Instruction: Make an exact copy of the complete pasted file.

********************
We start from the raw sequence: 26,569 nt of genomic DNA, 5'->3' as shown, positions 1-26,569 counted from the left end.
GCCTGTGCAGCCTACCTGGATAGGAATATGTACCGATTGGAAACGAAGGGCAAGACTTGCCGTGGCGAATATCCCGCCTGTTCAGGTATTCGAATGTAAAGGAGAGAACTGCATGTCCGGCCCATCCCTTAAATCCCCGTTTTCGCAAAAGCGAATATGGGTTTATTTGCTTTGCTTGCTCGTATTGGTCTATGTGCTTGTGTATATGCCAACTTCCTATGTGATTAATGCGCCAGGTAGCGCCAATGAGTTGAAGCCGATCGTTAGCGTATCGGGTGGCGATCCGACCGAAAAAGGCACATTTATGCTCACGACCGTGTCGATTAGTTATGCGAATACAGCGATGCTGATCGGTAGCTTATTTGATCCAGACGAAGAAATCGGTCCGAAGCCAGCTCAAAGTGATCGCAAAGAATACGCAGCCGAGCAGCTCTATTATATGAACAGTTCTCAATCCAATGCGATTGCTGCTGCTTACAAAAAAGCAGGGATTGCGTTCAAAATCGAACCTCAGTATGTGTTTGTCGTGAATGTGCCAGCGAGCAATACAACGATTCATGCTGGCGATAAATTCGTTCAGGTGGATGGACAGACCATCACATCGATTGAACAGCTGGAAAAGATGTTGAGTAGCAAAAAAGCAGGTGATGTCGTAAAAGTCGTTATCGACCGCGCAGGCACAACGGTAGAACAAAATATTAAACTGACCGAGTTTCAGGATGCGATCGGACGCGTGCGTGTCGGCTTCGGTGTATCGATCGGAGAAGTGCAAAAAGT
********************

We start from the raw sequence: 26,569 nt of genomic DNA, 5'->3' as shown, positions 1-26,569 counted from the left end.
GCCTGTGCAGCCTACCTGGATAGGAATATGTACCGATTGGAAACGAAGGGCAAGACTTGCCGTGGCGAATATCCCGCCTGTTCAGGTATTCGAATGTAAAGGAGAGAACTGCATGTCCGGCCCATCCCTTAAATCCCCGTTTTCGCAAAAGCGAATATGGGTTTATTTGCTTTGCTTGCTCGTATTGGTCTATGTGCTTGTGTATATGCCAACTTCCTATGTGATTAATGCGCCAGGTAGCGCCAATGAGTTGAAGCCGATCGTTAGCGTATCGGGTGGCGATCCGACCGAAAAAGGCACATTTATGCTCACGACCGTGTCGATTAGTTATGCGAATACAGCGATGCTGATCGGTAGCTTATTTGATCCAGACGAAGAAATCGGTCCGAAGCCAGCTCAAAGTGATCGCAAAGAATACGCAGCCGAGCAGCTCTATTATATGAACAGTTCTCAATCCAATGCGATTGCTGCTGCTTACAAAAAAGCAGGGATTGCGTTCAAAATCGAACCTCAGTATGTGTTTGTCGTGAATGTGCCAGCGAGCAATACAACGATTCATGCTGGCGATAAATTCGTTCAGGTGGATGGACAGACCATCACATCGATTGAACAGCTGGAAAAGATGTTGAGTAGCAAAAAAGCAGGTGATGTCGTAAAAGTCGTTATCGACCGCGCAGGCACAACGGTAGAACAAAATATTAAACTGACCGAGTTTCAGGATGCGATCGGACGCGTGCGTGTCGGCTTCGGTGTATCGATCGGAGAAGTGCAAAAAGT